Peavy's veto revives speculation

Peavy's veto revives speculation

ST. LOUIS -- The Cubs will face Jake Peavy on Friday in San Diego and not in an upcoming Interleague series with their crosstown rivals, the White Sox.

The Padres and White Sox had a deal that would've sent the 2007 Cy Young Award winner to the South Side of Chicago, but the pitcher, who has a no-trade clause, rejected such a move Thursday.

Cubs manager Lou Piniella did not know about the deal until he arrived at Busch Stadium for Thursday's game between the Cubs and St. Louis Cardinals.

"He's supposed to pitch against us [Friday]," Piniella said. "You either face him tomorrow or this summer with the White Sox [in Interleague games]. What's the difference?"

Peavy has made it clear he wants to stay in the National League. That means the Cubs are a possibility if the team can get its ownership situation resolved.

At the Winter Meetings, when the Cubs and Padres were discussing a potential deal for Peavy, chairman Crane Kenney said the team did have the freedom to add payroll in 2009 and was not restricted even though the ownership situation was unresolved.

The Cubs, first put on the market in April 2007, do have a potential buyer in Tom Ricketts, but he has yet to finalize his financing for the team, Wrigley Field and a share of Comcast SportsNet. Ricketts has reportedly been courting celebrities such as Bill Murray, John Cusack and Jim Belushi to see if they want to invest in the club. The price tag is believed to be $900 million.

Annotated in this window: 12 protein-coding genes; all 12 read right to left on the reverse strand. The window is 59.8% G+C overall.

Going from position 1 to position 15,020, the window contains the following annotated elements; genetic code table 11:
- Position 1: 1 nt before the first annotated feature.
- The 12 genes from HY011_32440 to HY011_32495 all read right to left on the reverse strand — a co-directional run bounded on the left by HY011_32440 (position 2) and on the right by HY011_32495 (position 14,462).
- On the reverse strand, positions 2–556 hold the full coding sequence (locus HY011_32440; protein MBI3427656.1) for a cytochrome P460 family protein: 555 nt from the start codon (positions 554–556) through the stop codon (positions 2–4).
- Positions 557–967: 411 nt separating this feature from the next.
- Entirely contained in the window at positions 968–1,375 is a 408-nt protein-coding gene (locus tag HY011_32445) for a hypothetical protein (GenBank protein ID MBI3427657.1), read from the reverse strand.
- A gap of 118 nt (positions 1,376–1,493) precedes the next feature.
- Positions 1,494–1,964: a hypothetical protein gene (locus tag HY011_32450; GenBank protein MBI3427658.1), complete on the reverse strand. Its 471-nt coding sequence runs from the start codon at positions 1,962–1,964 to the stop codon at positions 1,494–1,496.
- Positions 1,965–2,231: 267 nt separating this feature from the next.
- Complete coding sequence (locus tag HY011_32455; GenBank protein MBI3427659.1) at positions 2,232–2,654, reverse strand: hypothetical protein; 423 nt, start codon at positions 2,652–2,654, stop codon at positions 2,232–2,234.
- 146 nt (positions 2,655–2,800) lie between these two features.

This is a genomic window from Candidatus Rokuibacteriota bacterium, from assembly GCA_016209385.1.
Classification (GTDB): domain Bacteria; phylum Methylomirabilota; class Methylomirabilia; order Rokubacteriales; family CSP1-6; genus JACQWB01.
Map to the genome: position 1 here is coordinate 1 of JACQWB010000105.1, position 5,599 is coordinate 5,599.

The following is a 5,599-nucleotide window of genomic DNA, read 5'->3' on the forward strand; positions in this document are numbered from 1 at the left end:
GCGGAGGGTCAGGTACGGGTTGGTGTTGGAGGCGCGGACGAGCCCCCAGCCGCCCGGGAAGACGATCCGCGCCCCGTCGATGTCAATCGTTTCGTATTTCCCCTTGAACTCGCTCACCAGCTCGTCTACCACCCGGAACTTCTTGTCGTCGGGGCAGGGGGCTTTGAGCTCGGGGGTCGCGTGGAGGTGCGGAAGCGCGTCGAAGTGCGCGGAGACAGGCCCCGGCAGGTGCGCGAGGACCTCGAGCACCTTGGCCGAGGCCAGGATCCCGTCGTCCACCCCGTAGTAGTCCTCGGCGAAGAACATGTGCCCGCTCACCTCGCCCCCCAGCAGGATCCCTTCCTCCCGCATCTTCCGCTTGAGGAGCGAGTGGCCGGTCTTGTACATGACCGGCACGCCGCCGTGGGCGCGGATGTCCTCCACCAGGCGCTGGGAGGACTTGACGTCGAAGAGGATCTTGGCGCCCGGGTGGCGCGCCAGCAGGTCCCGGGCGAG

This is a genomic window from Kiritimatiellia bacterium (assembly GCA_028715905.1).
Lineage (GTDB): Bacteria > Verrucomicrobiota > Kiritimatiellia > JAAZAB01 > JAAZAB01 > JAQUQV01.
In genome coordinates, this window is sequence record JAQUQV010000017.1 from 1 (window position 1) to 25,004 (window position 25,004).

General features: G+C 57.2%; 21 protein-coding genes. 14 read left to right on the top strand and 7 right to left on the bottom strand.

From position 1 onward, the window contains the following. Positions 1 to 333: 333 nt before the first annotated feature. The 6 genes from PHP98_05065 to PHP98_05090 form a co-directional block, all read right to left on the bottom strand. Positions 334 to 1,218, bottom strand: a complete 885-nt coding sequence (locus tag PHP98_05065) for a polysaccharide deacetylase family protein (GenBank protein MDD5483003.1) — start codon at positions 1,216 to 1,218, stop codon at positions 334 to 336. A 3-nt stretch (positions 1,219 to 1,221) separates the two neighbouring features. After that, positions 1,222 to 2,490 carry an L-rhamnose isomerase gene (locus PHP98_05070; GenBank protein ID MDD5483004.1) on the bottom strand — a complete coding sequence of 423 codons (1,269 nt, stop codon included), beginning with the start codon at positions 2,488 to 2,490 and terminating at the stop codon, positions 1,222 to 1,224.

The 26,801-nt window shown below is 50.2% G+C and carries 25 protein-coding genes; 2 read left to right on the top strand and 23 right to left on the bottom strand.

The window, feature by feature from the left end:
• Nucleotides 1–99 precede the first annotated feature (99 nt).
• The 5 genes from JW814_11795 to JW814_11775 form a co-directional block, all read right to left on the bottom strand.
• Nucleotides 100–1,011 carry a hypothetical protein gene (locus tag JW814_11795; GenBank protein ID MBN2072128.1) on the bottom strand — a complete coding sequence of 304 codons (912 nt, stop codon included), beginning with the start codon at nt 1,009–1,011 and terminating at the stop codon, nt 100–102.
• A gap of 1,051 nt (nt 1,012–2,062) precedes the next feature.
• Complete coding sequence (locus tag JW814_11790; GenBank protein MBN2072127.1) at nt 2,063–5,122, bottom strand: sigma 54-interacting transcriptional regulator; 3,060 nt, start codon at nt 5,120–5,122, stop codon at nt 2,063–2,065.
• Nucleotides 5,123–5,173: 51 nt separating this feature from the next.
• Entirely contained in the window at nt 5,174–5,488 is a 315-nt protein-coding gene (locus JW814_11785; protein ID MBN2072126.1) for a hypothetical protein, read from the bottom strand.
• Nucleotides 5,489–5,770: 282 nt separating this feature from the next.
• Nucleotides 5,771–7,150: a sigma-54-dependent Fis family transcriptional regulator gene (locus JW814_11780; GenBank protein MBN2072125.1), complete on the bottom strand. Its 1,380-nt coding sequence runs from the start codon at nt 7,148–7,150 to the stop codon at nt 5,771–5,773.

In December, Kenney said the Cubs didn't have to wait for a new owner to make a move.

"All of our efforts here are about improving the team," Kenney said then, while in Las Vegas. "If it means a longer-term contract that fits within the budget, then that's what it will be. If it means, as Jim [Hendry] has talked about, multi-team deals, we'll do that. [Hendry and staff] have a very good game plan and they're executing it. My role here is to do make sure that we get as much as we can within the parameters of our budget."

However, the Cubs spent the offseason trimming salary from the payroll, dealing players such as Mark DeRosa and Jason Marquis and opting not to keep free-agent closer Kerry Wood.

Hendry said Thursday it would be inappropriate for him to comment on another team's player, and he would not discuss the Peavy matter.

Starting pitching hasn't been a problem for the Cubs, who entered Thursday's game three games behind Milwaukee in the National League Central.

"We have a lot of starting pitching now," Chicago's Ryan Dempster said. "Ted [Lilly] and I were talking about it today, that the last time all five starters made at least 30 starts was the 2001 or '02 Mariners. You need starting pitching. [Carlos Zambrano's] out two weeks -- it just happens. It's always a luxury to have starting pitching."

And what about adding Peavy?

"Jake Peavy -- any team is better with Jake Peavy," Dempster said. "But at the same time, we like our pitching staff and like what we've got and feel we can get anybody out on any day."

Hendry ended talks about Peavy during the Winter Meetings when he decided the price of personnel was too high. In some of the projected scenarios, the Cubs would've given up seven players for the pitcher. He has not renewed those discussions with Padres general manager Kevin Towers.

Peavy is owed $11 million this year, $15 million in 2010, $16 million in '11 and $17 million in '12. The starter's contract has a $22 million option for '13, with a $4 million buyout clause. The contract includes a full no-trade clause for this year and '10, and a partial no-trade clause for '11 and '12. Peavy has said he'll waive the no-trade clause to go to Chicago, but so far, he has specified the Cubs, not the White Sox.

The right-hander is 3-5 with a 3.82 ERA this season for San Diego.

Carrie Muskat is a reporter for This story was not subject to the approval of Major League Baseball or its clubs.